Secure coding attracts interest, investment

A new product from computer security firm @stake will help developers search computer code for errors, security holes and other flaws that malicious hackers can use to break applications -- and break into computers.

On Monday, @stake, of Cambridge, Massachusetts will unveil SmartRisk Analyzer, an application security modeling and analysis tool that scans computer code written in the C, C++ and Java languages for flaws like buffer overflows that, if left undetected, pose security risks for customers using finished software products.

Using a technique called "deep binary analysis," the new product scans computer code after it is "compiled," or translated into binary code, the zeros and ones that are the foundation of all computer languages.

Working with compiled, as opposed to uncompiled code, allows SmartRisk Analyzer to spot flaws that may only appear when the application interacts with services on an operating system, said Chris Wysopal, vice president for research and development at @stake. Those include interactions with security APIs (application programming interfaces), cryptographic APIs or network file services, as well as improper input validation and so-called "backdoors" that would allow malicious hackers to secretly compromise machines, he said.

The product compares code to an @stake database of about 400 security and code reliability rules. It can generate reports that list flaws by type or rank them by severity. A remediation module marks erroneous code in an environment that resembles the IDEs (integrated development environments) most software developers work in, and appends suggestions for ways to fix coding mistakes, @stake said.

"We wanted to design something that could be used by somebody who wasn't a security expert," Wysopal said.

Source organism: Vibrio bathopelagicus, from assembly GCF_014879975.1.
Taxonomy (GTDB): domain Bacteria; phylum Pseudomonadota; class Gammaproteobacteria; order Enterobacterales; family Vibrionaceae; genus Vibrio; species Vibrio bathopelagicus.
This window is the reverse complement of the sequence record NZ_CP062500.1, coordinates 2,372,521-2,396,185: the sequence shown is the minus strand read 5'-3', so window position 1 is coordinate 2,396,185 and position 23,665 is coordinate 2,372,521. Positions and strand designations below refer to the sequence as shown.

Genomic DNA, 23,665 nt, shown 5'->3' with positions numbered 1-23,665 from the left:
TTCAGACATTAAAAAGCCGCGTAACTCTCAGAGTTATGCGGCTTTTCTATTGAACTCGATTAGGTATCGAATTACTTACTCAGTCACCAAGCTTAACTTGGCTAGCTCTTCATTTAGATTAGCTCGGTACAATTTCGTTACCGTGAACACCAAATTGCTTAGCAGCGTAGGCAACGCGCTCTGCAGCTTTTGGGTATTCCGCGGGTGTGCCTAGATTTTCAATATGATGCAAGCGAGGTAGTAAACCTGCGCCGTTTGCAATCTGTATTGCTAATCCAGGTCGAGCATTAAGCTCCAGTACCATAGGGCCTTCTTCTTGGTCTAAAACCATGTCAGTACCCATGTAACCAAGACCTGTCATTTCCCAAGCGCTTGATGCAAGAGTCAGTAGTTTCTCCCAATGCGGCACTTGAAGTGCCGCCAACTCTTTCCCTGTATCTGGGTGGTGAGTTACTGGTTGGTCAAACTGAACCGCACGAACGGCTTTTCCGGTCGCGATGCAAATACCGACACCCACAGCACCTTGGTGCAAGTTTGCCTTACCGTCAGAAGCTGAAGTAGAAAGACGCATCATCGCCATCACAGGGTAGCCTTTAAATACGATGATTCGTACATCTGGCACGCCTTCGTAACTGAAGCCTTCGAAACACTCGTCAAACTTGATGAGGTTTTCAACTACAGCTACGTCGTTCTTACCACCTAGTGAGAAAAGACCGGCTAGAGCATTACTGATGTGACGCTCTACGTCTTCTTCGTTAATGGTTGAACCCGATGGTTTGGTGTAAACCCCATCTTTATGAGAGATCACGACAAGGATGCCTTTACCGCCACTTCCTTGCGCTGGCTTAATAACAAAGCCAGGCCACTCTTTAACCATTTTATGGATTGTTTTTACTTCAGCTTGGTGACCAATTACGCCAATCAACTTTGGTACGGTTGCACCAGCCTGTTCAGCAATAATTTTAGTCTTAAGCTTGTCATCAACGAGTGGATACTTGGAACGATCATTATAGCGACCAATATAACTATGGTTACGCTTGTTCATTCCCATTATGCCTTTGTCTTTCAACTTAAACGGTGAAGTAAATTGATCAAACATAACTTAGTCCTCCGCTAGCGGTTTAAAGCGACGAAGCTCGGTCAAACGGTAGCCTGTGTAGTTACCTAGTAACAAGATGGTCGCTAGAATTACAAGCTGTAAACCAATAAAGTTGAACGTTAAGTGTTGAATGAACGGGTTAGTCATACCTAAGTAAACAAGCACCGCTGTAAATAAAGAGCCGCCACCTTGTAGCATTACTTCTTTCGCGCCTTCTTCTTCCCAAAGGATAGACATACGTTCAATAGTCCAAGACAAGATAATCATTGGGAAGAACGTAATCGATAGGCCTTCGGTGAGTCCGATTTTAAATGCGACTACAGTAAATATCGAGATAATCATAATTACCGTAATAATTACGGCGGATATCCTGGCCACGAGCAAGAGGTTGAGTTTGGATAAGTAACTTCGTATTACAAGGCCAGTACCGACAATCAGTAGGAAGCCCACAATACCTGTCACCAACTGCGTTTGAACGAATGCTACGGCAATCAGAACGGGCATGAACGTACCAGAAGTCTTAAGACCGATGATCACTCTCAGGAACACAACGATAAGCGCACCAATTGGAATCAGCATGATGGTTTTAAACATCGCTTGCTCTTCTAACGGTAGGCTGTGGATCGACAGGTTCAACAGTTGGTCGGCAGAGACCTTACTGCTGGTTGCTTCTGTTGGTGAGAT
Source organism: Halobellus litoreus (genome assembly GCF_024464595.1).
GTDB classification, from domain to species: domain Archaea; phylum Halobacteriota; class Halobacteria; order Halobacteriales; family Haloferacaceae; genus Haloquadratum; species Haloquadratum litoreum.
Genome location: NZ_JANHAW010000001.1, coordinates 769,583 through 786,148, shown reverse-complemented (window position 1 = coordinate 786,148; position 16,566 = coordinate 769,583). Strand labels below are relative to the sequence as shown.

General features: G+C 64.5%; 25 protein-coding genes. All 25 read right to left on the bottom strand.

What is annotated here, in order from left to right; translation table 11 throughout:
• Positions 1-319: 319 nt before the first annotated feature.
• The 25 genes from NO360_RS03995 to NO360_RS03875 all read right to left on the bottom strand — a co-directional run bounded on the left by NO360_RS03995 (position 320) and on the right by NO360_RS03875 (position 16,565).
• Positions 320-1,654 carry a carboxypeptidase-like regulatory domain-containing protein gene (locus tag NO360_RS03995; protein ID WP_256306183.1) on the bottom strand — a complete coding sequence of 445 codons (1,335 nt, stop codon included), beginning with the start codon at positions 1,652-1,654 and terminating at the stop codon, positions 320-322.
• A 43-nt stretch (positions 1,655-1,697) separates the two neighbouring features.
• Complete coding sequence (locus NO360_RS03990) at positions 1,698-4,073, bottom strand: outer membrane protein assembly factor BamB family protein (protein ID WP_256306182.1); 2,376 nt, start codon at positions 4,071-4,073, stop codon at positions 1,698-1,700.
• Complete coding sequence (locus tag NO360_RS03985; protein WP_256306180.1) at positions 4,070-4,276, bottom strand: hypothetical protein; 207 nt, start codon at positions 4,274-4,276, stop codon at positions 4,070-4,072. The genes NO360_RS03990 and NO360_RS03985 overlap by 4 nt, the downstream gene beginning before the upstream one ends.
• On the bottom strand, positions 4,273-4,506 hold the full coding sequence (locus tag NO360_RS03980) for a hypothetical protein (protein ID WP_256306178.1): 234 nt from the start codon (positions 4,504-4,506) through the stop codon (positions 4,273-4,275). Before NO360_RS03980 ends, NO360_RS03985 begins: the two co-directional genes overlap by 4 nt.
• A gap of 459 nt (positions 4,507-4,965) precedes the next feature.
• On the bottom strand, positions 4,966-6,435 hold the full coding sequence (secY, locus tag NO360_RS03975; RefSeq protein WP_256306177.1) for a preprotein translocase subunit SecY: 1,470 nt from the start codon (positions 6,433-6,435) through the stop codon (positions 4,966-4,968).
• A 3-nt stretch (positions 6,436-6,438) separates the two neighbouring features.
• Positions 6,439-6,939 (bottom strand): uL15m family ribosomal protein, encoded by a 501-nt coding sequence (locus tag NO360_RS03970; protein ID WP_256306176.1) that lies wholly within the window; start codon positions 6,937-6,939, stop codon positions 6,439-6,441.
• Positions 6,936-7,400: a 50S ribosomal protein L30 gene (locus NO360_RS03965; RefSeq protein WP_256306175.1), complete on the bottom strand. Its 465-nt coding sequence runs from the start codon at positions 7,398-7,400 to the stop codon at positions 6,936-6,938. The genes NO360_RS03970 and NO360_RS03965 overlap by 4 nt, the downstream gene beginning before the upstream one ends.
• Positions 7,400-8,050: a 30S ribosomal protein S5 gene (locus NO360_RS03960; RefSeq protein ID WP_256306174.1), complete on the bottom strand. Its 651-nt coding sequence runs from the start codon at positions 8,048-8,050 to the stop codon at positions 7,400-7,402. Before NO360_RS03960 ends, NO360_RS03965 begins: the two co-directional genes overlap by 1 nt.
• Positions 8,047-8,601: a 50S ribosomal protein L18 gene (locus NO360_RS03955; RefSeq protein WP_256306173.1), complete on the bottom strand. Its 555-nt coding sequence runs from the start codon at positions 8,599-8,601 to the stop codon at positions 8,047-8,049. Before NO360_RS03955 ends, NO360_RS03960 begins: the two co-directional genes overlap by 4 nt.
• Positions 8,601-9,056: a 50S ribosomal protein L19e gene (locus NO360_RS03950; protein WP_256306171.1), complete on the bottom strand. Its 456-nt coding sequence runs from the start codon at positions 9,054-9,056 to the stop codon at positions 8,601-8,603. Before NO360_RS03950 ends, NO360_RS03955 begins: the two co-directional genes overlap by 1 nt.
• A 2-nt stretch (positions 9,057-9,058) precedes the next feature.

SmartRisk Analyzer is the latest addition to a small, but growing, list of automated software tools that use a process called "static analysis" to help developers and companies vet computer code for security vulnerabilities and other problems.

As opposed to so-called "dynamic" analysis tools that use automated input tests to measure the response of finished applications, static analysis tools allow developers to test for problems as they are writing code, reducing the work needed to fix those holes when they are found.

In April, Fortify Software Inc., a startup company based in Menlo Park, California, introduced Fortify Source Code Analysis, a suite of software products that lets companies compare C++ and Java code to a list of more than 500 vulnerabilities published by software quality management company Cigital Inc.

While SmartRisk Analyzer is a new entry into the category, the technology is not new. The underlying technology in SmartRisk Analyzer stems from proprietary technology developed by @stake in 1999 and used by the company's security consultants since 2002, Wysopal said.

SmartRisk Analyzer for C and C++ on Windows and Sun Microsystems Inc.'s SPARC platform will be available Monday. A version for Java will be released in June, Wysopal said. The product runs on machines using the Windows 2000, 2003 and XP operating system.

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